Life of an Opium Addict screening draws in diverse crowd

Zoe Deno
Staff Writer

MB1_5544Photo By Mikey Bryant| The Hudsonian

The two-part event of the showing of Chasing the Dragon: The Life of an Opiate Addict brings the community together to talk about addiction.

“Being addicted to opium is like chasing the dragon. You are constantly seeking that high, but what is going to happen when you catch it?” The words that opened the documentary highlight the struggles of not only opium addicts but their families too. Every seat in the auditorium was full for the presentation, leaving quite a few people standing in the back.

The event featured the screening of Chasing the Dragon which was followed by a discussion with Eric Dryer, who was a former addict himself and spoke about his path to recovery. The event attracted a diverse crowd.

A women by the name of Susan, who did not wish to give her last name, attended with the intention of seeing how help for addicts has progressed since the 90’s when her son was addicted.

“It’s so public now,” said Susan, “20 years ago when you had a kid who was addicted, it wasn’t something you talked about.”

“I went to the bottom of the barrel, and that still wasn’t enough. I know that if I had not gotten clean and sober my family would have buried me,” said Kimberly Allen, a former addict, was one of the many who attended.

“I’ve lost 11 friends in the past 17 months to heroin overdose. I believe that if I can do it, anyone can do it.

I’m here to support those who are currently addicted and those who are looking to stay in recovery,” said Allen.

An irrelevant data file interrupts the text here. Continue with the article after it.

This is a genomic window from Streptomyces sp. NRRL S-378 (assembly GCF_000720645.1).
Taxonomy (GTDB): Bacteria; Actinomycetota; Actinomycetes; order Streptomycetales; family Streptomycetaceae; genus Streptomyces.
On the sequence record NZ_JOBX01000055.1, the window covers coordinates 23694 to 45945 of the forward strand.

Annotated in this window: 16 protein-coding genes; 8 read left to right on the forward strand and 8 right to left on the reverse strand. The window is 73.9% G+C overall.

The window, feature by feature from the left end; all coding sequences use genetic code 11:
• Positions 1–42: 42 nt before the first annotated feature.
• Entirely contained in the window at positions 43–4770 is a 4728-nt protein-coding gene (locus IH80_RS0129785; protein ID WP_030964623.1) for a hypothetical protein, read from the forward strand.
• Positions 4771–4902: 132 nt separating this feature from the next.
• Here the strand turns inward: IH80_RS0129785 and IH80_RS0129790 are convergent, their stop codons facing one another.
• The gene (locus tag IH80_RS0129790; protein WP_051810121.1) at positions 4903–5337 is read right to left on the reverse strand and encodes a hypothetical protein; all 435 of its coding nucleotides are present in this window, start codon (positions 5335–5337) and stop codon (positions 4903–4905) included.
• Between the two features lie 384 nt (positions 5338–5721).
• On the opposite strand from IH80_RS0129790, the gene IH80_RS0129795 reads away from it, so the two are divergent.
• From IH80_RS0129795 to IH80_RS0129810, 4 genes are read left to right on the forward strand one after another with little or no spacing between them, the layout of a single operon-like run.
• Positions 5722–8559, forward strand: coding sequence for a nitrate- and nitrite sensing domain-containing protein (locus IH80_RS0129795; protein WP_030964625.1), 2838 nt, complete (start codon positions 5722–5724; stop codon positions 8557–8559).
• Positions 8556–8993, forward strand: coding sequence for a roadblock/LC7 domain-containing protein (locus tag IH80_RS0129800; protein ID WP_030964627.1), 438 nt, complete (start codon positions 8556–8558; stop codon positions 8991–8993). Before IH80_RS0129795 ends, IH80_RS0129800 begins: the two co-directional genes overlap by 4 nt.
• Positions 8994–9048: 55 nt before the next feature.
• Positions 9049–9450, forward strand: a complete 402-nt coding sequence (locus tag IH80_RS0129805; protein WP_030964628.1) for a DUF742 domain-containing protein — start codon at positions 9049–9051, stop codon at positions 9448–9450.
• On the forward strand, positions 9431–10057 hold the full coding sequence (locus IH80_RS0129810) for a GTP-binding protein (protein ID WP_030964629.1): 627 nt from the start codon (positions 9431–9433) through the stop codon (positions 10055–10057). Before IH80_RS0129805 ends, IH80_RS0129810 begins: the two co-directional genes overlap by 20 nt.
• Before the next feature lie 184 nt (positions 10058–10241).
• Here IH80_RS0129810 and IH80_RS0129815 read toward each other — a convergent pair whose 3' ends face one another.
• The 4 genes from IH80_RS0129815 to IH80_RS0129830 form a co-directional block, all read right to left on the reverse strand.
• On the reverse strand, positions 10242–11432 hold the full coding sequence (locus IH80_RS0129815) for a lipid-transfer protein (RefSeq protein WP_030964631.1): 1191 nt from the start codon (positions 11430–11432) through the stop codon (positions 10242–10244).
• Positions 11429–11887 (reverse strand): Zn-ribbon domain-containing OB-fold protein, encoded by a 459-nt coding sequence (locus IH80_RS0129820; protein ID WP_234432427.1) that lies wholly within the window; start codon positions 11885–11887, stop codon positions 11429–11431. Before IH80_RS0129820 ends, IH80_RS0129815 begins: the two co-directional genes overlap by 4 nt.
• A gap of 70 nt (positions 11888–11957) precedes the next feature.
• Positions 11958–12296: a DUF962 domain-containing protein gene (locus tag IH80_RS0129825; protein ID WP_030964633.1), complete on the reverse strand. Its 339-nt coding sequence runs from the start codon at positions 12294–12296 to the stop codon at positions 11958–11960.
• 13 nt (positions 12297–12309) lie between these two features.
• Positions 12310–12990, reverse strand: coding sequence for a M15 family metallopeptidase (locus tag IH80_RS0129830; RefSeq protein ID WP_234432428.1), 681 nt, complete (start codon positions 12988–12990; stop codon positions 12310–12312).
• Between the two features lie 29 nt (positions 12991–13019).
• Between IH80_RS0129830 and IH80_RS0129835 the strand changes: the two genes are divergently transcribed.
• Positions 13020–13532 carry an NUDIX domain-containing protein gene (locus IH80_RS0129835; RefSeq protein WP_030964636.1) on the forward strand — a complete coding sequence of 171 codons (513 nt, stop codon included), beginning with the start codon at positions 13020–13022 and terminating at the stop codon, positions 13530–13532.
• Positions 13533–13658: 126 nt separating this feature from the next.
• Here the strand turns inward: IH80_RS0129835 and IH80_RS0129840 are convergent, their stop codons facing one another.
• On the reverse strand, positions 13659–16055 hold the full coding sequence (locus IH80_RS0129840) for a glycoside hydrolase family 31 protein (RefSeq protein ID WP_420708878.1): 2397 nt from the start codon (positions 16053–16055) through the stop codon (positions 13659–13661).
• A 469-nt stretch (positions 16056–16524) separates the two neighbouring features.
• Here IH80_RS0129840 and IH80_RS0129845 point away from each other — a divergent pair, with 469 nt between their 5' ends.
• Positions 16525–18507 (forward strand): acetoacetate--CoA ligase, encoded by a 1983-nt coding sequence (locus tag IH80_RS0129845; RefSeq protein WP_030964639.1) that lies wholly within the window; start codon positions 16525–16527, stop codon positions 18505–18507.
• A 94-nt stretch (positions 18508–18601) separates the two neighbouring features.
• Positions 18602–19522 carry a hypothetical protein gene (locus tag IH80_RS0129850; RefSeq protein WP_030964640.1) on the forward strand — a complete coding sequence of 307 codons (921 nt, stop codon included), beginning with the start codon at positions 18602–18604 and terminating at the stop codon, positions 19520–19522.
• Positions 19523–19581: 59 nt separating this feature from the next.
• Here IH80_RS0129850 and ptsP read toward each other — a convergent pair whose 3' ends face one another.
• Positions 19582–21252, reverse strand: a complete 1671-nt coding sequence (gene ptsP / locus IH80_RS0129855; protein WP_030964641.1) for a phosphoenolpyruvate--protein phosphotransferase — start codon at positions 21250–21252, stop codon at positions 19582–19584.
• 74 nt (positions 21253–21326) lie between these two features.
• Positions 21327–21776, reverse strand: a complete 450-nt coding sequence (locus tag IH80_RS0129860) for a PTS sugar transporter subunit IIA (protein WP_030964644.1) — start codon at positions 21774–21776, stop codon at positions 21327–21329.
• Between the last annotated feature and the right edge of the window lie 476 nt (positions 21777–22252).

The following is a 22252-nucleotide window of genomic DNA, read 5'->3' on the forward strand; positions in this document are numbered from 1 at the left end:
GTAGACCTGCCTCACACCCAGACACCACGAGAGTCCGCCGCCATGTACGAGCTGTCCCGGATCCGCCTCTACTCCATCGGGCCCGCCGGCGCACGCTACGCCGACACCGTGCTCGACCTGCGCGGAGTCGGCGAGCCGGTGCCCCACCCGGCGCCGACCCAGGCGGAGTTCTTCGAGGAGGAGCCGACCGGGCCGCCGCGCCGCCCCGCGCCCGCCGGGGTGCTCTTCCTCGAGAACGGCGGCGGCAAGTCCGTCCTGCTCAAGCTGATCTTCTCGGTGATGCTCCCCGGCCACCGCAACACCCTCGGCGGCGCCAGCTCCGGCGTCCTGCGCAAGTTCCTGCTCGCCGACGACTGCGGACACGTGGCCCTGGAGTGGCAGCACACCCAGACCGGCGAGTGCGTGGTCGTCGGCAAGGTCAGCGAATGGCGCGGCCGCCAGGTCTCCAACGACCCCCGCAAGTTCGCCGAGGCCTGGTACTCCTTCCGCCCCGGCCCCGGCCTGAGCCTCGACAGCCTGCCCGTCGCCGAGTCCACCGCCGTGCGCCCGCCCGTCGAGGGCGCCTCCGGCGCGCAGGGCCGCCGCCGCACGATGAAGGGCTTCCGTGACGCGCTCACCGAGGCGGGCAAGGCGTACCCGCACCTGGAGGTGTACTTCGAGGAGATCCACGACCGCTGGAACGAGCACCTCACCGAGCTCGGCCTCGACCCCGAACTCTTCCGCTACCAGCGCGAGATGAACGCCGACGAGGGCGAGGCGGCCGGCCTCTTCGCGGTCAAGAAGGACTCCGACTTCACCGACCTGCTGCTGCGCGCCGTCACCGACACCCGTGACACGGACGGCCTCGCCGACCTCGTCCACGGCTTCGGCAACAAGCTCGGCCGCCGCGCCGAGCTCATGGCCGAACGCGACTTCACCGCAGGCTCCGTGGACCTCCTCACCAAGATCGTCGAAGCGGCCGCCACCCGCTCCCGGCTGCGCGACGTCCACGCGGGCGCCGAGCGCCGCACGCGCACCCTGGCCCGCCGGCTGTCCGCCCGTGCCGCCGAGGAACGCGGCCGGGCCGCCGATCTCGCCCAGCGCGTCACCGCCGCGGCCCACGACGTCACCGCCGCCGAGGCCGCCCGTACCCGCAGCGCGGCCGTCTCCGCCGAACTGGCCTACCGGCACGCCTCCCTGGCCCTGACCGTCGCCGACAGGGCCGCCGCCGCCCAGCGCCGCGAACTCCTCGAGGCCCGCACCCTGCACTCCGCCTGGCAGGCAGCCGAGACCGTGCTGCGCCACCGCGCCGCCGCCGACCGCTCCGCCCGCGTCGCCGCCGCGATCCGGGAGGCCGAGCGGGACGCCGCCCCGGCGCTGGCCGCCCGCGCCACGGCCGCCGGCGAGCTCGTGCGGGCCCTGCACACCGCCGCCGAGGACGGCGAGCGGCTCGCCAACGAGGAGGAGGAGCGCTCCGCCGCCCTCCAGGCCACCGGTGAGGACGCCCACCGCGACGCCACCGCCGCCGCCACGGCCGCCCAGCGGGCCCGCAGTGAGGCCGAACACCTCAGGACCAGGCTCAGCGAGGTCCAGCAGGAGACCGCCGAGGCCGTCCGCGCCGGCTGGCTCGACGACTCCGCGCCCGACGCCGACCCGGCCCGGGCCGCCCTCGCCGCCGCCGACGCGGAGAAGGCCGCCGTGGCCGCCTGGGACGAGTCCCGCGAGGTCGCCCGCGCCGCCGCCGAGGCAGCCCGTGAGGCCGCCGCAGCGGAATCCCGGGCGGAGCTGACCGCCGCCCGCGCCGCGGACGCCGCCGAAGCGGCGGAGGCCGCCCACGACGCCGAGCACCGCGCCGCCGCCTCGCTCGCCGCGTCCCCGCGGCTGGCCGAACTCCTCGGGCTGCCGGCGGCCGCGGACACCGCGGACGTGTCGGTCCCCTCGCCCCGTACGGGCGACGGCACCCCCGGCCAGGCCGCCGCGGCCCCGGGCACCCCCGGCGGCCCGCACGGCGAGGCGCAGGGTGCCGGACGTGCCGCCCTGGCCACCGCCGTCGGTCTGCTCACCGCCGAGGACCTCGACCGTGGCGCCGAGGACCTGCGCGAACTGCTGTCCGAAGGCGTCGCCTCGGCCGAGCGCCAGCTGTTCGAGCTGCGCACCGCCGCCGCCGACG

The audience included members affected by the addiction and others who were only looking to be educated on the topic. Sarah Donlon brought her children to the event.

“We are here because knowledge is power, and I think it’s important for my kids to be aware of the situation that’s going on around them,” said Donlon.

The recreational use of opioids has become an increasing problem. In 80 percent of cases of opioid abuse in the 1960’s, heroin was the first drug used. In 75 percent of cases in the 2000’s, prescription opioids were the first used. Over 10 million people older than 12 in the U.S. have reported nonmedical use of prescription opioids. Each day, 44 people in the U.S. die from an overdose of prescription painkillers.

The U.S Attorney’s Office, The Rensselaer County Heroine Correlation, The Troy Drug-Free Community Coalition, and the Rensselaer Area Drug Awareness hosted the event.

Davia Colinton of the Drug Free Coalition said that this wasn’t the first time they hosted an event here and that they liked the venue so much, they decided that they would return.

Colinton said, “I’m all about prevention. I want to provide information, communicate to people and to convene the community to come here together to address the problem.”

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